I am the cook in my family. Thoughts of food cross my mind like clouds through the sky. I think it’s because I am an artist at heart. I love the idea of creating with food, and the minimalist in me loves the fact that my work in the kitchen is impermanent. With each meal, I have a new blank canvas upon which I can combine colors and flavors and textures into a unique masterpiece, an expression of love I share with my family.
My husband thinks cooking is torture. The idea of chopping a salad invokes in him feelings of ‘Just Kill Me Now’. He is willing to eat the same granola bar for breakfast 100 days in a row without complaining, just so he can tear open the wrapper and move on with his life. Lunch does not cross his mind until lunchtime, which takes place whenever his workday naturally pauses. His favorite dinner is anything I am willing to make for him without his involvement.
So who in our relationship has the nutritional advantage?
My husband tends not to snack, because it’s too much work. He doesn’t ponder his upcoming meals, nor does he judge what he has just eaten. He lets hunger be his guide by eating when he needs to and moving on.
Meanwhile, I might be battling cravings from reading food blogs and cookbooks for inspiration. I am aware that there are exactly 3 hours and 12 minutes until my next meal. I have days set aside for grocery shopping and meal prep, and food choices set the tone of my day.
My point here is that if you don’t like to cook, then don’t. You may have a tactical advantage in that food is not a big deal to you. Perhaps you don’t think about food much. I’m assuming you may also not like doing dishes, so you’re going to win here, too.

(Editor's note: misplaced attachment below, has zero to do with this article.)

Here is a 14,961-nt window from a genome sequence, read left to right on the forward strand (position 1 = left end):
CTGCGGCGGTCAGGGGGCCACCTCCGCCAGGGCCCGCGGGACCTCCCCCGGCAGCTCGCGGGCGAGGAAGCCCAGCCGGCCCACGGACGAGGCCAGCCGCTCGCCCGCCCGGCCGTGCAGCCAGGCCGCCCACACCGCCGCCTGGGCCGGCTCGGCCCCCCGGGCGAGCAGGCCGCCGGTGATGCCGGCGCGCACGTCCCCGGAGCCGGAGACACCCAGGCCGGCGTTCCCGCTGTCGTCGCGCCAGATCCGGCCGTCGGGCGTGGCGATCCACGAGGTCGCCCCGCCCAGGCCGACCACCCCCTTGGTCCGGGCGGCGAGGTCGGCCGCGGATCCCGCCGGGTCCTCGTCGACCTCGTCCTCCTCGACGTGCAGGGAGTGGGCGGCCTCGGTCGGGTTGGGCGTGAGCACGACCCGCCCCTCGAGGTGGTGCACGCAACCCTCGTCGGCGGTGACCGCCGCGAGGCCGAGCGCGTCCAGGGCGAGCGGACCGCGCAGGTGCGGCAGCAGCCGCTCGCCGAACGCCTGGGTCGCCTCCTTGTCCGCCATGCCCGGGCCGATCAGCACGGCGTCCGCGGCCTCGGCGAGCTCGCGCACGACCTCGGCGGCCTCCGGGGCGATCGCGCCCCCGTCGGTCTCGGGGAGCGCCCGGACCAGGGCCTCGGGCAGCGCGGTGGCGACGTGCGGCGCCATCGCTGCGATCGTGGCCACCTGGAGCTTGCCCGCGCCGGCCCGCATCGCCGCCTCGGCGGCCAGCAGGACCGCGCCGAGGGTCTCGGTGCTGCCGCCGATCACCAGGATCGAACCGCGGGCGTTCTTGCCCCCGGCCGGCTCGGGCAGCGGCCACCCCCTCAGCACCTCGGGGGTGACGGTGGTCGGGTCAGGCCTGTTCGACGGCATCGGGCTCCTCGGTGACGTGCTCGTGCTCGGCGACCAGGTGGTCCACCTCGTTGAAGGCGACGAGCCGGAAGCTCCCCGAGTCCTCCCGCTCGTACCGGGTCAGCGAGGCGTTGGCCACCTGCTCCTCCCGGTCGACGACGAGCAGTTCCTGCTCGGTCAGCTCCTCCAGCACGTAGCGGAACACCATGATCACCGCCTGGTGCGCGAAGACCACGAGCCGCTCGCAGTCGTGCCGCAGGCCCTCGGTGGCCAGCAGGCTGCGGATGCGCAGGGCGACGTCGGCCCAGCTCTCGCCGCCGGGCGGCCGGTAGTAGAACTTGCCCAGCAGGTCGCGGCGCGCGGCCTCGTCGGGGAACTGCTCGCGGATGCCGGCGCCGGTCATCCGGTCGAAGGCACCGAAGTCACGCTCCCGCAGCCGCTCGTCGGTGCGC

One of the beneficial side effects of a plant based diet is that you can eat your food raw or at least cold. Another advantage is that sometimes you can rinse dishes with water and reuse (think salad spinner, cutting board, knives). Less prep creates less mess. Antibacterial soap is no longer necessary, so you just saved both time and money.
Go ahead, embrace your lack of kitchen interest and make it work for you. Don’t assume you cannot succeed with your health goals. Know yourself, and work with who you are. We all have to start somewhere, as long as we just start.
Some great breakfast ideas for non-cooks are smoothies, overnight oats, chia pudding, or trail mix. Lunch or dinner could be wraps, spreads like hummus, raw veggies, or canned beans. Put your takeout meal over some shredded lettuce and call it a salad. You are officially eating better, no cooking involved.